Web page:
Journal of Global Infectious DiseasesOfficial Publishing of INDUSEM and OPUS 12 Foundation, Inc. Users online:78  
Print this pageEmail this pageSmall font sizeDefault font sizeIncrease font size     
Home About us Editors Ahead of Print Current Issue Archives Search Instructions Subscribe Advertise Login 

EDITORIAL Table of Contents   
Year : 2010  |  Volume : 2  |  Issue : 3  |  Page : 201-202
State of the globe: Rabies is still rampant and needs action

Rabies and Wildlife Zoonoses Group, Veterinary Laboratories Agency Weybridge, Woodham Lane,Addlestone, Surrey, KT15 3NB

Click here for correspondence address and email

Date of Web Publication17-Aug-2010

How to cite this article:
Johnson N. State of the globe: Rabies is still rampant and needs action. J Global Infect Dis 2010;2:201-2

How to cite this URL:
Johnson N. State of the globe: Rabies is still rampant and needs action. J Global Infect Dis [serial online] 2010 [cited 2022 Dec 1];2:201-2. Available from:

Rabies is endemic within the dog population of both Africa and Asia, and there is little prospect that this will change in the near future. The estimated number of human deaths each year due to rabies infection is regularly quoted around the 50,000 mark. It could be more or it could be less, although the informed consensus is that it is much more. This uncertainty is due to the absence of surveillance or reporting in many countries of the world. In the absence of reliable information, how can countries assess the extent of the problem and implement a solution? Beyond the headline figures are the consequences of rabies, the many deaths, often of young children, and the fear of disease ensuing from a dog bite. By contrast, there also prevails a lot of ignorance on the best course of action to take following biting events. For those living in rabies-endemic regions or visitors to such areas, the disease is a major public health problem and one that requires more information before effective action can be taken.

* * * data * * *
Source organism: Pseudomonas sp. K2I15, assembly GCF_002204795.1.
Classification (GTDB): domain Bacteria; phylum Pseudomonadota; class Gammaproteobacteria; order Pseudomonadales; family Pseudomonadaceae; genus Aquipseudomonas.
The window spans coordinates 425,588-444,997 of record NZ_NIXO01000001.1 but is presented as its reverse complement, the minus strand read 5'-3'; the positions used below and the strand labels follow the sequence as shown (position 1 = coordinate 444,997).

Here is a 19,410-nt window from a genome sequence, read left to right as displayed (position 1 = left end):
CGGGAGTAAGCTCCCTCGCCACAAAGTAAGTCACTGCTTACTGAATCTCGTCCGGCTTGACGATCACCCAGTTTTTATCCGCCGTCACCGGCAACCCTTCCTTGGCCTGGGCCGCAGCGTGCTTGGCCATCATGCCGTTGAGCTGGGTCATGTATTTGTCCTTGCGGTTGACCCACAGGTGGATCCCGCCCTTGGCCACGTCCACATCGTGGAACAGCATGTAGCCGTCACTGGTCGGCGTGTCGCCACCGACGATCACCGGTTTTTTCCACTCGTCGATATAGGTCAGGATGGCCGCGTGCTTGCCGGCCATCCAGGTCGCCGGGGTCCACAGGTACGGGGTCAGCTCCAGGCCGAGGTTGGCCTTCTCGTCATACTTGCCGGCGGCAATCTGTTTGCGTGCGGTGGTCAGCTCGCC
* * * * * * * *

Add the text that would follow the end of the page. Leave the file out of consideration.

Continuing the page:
Epidemiological information can be generated by assessing the numbers of people seeking treatment following an animal bite. [1] The article by Humphrey Mazigo and co-workers [2] in this issue illustrates this. Firstly, what is the extent of the problem? The authors have reported the number of people receiving post-exposure prophylaxis (PEP) in response to biting incidents in a single region of Tanzania over a five-year period. Their report suggests a mean annual incidence of 58 cases per 100,000 of population, with the majority being children (55%). Secondly, which animals are causing biting incidents? In the study, over 95% of incidents occurred due to dog bites. Other species included the domestic cat, spotted hyena and black-backed jackal. Whilst wildlife can act as a reservoir for rabies and on occasion transmit disease to humans following a bite, dogs are the main problem; and resources need to be focused on solving the problem of rabies in dogs. Finally, what is the compliance rate for a full course of vaccination injections within this population? The authors assessed the compliance of those receiving the full course of three inoculations. Sadly, of the 767 individuals monitored, over 550 did not return to receive a second or third inoculation. This level of noncompliance reflects either a unwillingness to pay for a full course of treatment or a lack of understanding of the potential outcome of not completing the course. Both reasons undermine the effectiveness of providing therapy in resource-poor countries.